The Constitution must be strengthened and changed to make better provision against corruption in the higher echelons of government, maintained Professor Raymond Mangion, in his speech delivered on the occasion of Victory Day.
Mangion said that the Constitution must be updated “especially following the developments of the last months when unity and peace among us Maltese were threatened and prejudiced.” He referred to a particular change that he feels must be made, that there be a self-enforcing mechanism to ensure that a member of Parliament or in a high-ranking position within the civil service be suspended in case of corruption according to specific criteria. Furthermore, the enquiry board must be composed of three senior judges, and the enquiry and sentence should be held and given in relatively limited periods so that the accused will return to his place in the absence of proof.
He added that this would do away with mud-slinging and the Rule of Law would be given a new lease of life. “We must confirm unity and peace rather than quarrel and cause more division and hatred.“ This hatred and division is different to “our behaviour in 1565 and 1940-45 when we strove, body and soul against our extraneous aggressors”, said Mangion.
Along with this change, Mangion also remarked a media ombudsman should be appointed to ensure that the press act is in line with proper journalistic ethics. Furthermore, he stressed that environmental rights should be given more prominence.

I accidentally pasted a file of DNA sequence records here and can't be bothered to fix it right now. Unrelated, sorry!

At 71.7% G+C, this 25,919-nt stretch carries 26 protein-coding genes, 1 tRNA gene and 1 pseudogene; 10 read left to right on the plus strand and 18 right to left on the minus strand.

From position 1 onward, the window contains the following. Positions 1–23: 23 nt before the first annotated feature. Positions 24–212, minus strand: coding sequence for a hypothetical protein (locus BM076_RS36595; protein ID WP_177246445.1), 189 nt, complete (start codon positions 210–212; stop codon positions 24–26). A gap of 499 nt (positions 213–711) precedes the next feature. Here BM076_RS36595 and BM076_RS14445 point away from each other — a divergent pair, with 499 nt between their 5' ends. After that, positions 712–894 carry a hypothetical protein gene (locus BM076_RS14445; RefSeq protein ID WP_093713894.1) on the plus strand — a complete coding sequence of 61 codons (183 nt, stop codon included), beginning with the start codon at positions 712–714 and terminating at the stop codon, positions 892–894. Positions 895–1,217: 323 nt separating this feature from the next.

The Maltese, he said, have come to “rejoice whenever we flourish economically”, even at the expense of having “raped our esplanades, panoramas and idyllic scenery.” He added that it seems that blocks of flats are more prestigious than archaeological sites, aesthetics and symmetry. “Yes”, he said, “We have entered the catacombs of ignorance and of the lack of appreciation.”
On the other hand, Mangion praised Malta for its positive progress; the reduction in stigma and taboo regarding persons struck by bodily and psychiatric problems, the dedication to inclusiveness, the national voting age being reduced to 16, and political transparency laws.
He concluded his speech by saying: “We hope and pray to embark soon on a program that will revise the Constitution and make it more functional as an instrument of unity and peace. We have to adopt structures that impede any side of our political spectrum to take positions, in conferences, groupings and publications, to the detriment of our own country, a rare and inestimable diamond. We must be a council of unity and peace, and above all, of love. We, children of this motherland, whose name we bear, so deserve.”